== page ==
CBRE assesses Harvey's impact on Houston CRECBRE assesses Harvey's impact on Houston CREhttps://www.recenter.tamu.edu/news/newstalk-texas/?Item=177302017-09-12T05:00:00Z2017-09-12T16:00:00Z

​​​​HOUSTON – Fewer than 40 office buildings—4.2 percent of the city's stock—suffered damage from Hurricane Harvey, according to a CBRE report. 

The majority of the warehouse and distribution center market weathered the storm without major damage. CBRE said to expect a spike in demand for warehouse space from building supply companies, charities, and consumer-goods distributers. ​

Most retail damage is limited to neighborhood and strip centers in the hardest hit submarkets. Still, displaced retailers looking for space face a tight market. Retail sales will increase, especially for vehicles, home-improvement goods, furniture, and appliances, said CBRE.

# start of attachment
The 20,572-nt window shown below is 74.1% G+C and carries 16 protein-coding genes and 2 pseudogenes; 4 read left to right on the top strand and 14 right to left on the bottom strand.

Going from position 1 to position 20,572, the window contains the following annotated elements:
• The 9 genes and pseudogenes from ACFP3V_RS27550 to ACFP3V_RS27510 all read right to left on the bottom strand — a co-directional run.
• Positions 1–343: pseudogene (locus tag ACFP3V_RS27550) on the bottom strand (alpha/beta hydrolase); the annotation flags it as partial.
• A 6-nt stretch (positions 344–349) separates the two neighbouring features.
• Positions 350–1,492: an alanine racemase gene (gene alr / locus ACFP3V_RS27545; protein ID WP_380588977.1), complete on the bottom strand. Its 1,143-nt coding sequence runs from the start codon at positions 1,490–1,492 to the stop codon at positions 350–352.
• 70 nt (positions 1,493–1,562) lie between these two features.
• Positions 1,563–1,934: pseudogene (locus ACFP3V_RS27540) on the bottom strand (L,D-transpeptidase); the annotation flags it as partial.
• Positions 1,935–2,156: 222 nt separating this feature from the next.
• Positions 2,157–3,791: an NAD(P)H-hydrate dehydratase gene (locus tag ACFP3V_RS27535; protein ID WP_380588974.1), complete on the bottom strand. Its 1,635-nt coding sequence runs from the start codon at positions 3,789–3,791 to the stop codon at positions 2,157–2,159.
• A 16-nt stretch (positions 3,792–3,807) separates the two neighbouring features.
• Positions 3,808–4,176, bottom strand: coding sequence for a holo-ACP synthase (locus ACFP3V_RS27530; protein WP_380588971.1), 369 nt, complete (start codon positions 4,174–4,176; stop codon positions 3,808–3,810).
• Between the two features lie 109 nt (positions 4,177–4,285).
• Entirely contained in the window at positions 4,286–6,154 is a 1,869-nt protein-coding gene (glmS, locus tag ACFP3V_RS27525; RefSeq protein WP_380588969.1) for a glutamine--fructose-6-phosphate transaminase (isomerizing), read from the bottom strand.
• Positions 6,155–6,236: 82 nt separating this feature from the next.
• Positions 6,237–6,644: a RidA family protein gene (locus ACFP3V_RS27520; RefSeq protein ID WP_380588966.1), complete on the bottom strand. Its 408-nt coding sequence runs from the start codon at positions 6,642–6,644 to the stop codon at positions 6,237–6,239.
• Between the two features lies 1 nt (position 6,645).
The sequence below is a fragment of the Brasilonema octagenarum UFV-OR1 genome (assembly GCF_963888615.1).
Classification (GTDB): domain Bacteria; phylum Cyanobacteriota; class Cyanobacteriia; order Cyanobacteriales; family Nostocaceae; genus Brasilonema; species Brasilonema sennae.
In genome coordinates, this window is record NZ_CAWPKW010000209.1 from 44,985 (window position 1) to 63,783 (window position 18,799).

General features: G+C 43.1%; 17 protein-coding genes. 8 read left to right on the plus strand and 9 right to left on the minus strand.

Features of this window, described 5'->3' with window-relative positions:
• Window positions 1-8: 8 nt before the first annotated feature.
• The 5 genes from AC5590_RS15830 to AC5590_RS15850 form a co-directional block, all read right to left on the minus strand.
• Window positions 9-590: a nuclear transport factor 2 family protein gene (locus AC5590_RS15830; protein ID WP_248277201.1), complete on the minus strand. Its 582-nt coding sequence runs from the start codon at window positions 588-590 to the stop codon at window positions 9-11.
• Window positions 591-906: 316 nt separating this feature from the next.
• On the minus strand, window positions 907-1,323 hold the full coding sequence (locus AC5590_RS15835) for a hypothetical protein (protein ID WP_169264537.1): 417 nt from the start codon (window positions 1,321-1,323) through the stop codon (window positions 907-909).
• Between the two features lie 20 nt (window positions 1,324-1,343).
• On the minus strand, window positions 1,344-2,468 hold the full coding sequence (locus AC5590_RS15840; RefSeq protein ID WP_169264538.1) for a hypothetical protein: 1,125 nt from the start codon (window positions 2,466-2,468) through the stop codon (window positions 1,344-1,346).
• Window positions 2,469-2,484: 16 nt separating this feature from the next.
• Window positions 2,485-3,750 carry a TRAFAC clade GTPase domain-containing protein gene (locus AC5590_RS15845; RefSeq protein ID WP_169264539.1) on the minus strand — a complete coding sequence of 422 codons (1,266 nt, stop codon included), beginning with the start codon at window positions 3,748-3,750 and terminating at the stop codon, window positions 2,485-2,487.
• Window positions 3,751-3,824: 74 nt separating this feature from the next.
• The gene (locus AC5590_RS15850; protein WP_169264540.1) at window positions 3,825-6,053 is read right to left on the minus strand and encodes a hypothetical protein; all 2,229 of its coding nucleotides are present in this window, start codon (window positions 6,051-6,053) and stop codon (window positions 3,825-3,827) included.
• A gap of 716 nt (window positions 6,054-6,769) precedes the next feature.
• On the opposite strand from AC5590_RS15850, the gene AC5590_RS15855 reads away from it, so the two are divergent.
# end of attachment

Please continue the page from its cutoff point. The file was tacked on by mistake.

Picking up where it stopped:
One of every six multifamily units in the area—up to 100,000 apartments—were flooded. Occupancy rates will rise, and concessions for new renters will be curtailed amid the rise in demand.

In other metros struck by hurricanes in recent years, hotel occupancy increased by an average of 15 percent for the four months following the storms. Texas stands to see a 4.4 percent gain in revenue per available room rather than the 3.5 percent that was previously forecasted.​

Houston-The Woodlands-Sugar Land
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